George Duke was born in San Rafael, California and raised in a historically black neighborhood Marin City. Influenced at an early age by artists such as Duke Ellington, Les McCann, Cal Tjader, he also takes influence from his local Baptist church, which has given him a unique style not often duplicated in jazz or funk. Studying the trombone, contrabass, and the piano, Duke has played and/or produced music with Miles Davis, Al Jareau, Frank Zappa, Stanley Clarke, and Jean-Luc Ponty. Duke is still paying today and to date has recorded over 30 solo LPs.
“Dukey Stick” is taken from George Dukes 1978 LP Don’t Let Go, released on the Epic. The track features Duke himself on keys, Josie James (vocals), Napoleon Murphy Brock (sax, vocals), Charles Icarus Johnson (guitar), Byron Miller (bass), Leon “Ndugu” Chancler (drums), and a young Sheila E. (vocals, percussion).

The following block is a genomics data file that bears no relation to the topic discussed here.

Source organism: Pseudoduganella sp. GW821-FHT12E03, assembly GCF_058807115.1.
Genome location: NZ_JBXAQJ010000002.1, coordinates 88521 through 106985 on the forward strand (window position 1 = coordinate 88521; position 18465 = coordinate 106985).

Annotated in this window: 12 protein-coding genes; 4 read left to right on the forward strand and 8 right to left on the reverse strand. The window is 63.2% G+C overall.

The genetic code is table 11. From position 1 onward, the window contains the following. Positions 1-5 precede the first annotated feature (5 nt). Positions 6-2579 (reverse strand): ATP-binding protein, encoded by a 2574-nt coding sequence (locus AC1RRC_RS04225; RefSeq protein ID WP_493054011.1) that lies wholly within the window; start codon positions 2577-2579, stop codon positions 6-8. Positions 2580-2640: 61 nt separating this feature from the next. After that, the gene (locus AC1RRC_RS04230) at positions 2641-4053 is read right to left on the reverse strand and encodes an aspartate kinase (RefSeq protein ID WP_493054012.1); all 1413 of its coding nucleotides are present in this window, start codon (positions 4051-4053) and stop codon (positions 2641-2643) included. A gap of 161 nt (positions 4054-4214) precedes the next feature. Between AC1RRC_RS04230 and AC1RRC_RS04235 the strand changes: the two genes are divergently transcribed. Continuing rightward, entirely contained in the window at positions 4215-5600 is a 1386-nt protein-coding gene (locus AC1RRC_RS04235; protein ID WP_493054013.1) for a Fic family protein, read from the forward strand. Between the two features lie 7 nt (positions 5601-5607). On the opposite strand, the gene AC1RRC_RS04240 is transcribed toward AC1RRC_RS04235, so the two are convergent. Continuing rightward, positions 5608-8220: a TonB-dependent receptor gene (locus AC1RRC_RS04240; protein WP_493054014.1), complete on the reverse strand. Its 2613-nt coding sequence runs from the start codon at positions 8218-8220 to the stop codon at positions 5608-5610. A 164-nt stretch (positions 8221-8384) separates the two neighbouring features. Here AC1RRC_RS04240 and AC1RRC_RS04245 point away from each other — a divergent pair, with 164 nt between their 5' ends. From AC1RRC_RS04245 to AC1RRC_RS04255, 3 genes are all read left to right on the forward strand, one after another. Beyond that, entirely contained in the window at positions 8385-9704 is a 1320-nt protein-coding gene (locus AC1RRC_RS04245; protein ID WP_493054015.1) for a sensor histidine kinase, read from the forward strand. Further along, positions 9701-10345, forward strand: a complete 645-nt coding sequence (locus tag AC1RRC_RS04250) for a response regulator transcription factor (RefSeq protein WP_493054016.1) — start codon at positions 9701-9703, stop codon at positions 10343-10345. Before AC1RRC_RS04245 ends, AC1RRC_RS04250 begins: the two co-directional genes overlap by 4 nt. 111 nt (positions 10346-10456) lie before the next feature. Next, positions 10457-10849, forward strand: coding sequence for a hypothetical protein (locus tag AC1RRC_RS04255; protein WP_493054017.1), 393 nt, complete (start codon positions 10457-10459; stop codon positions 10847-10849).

I recall first hearing a sample from “Dukey Stick” by one of the Bay Area’s first rap groups, 415 and later by Oakland’s Richie Rich. What I love about this song and the LP is the camaraderie and play on the record. Oftentimes I enjoy the live performance of a song more than the polished studio version because the live is always so much more loose and free. You can tell the musicians are playing together, vibing off of each other and the music benefits greatly from this experience. As Duke says at the beginning of the video below, “I chose these particular musicians because they are as strong me, on their instrument. But you’ve got to get them to a point of where they feel very loose.” The mean bass loop is like the perfect road for the piano, drums, and guitar to stroll perfectly over. Then the lyrics and playfulness of the vocals provide so many directions you can take this track in. Check out this video of the band recording the song and the album version.